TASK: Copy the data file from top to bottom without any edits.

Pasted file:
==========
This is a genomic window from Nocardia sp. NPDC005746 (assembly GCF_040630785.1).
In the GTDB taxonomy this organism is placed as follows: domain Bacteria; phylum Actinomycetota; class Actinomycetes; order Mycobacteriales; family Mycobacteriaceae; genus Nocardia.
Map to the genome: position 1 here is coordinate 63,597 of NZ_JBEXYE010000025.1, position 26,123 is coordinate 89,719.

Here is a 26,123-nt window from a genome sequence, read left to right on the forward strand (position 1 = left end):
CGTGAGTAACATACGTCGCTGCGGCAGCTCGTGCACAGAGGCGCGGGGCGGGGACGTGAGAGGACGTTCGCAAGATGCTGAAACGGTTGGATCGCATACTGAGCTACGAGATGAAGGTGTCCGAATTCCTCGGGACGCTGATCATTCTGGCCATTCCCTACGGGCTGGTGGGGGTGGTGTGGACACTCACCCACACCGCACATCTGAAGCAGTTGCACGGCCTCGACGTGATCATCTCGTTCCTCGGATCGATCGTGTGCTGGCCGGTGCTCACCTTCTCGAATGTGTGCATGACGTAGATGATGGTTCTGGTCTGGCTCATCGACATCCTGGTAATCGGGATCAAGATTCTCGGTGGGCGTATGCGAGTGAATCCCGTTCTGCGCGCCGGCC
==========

This is a genomic window from Nocardia sp. NPDC005746 (assembly GCF_040630785.1).
In the GTDB taxonomy this organism is placed as follows: domain Bacteria; phylum Actinomycetota; class Actinomycetes; order Mycobacteriales; family Mycobacteriaceae; genus Nocardia.
Map to the genome: position 1 here is coordinate 63,597 of NZ_JBEXYE010000025.1, position 26,123 is coordinate 89,719.

Here is a 26,123-nt window from a genome sequence, read left to right on the forward strand (position 1 = left end):
CGTGAGTAACATACGTCGCTGCGGCAGCTCGTGCACAGAGGCGCGGGGCGGGGACGTGAGAGGACGTTCGCAAGATGCTGAAACGGTTGGATCGCATACTGAGCTACGAGATGAAGGTGTCCGAATTCCTCGGGACGCTGATCATTCTGGCCATTCCCTACGGGCTGGTGGGGGTGGTGTGGACACTCACCCACACCGCACATCTGAAGCAGTTGCACGGCCTCGACGTGATCATCTCGTTCCTCGGATCGATCGTGTGCTGGCCGGTGCTCACCTTCTCGAATGTGTGCATGACGTAGATGATGGTTCTGGTCTGGCTCATCGACATCCTGGTAATCGGGATCAAGATTCTCGGTGGGCGTATGCGAGTGAATCCCGTTCTGCGCGCCGGCC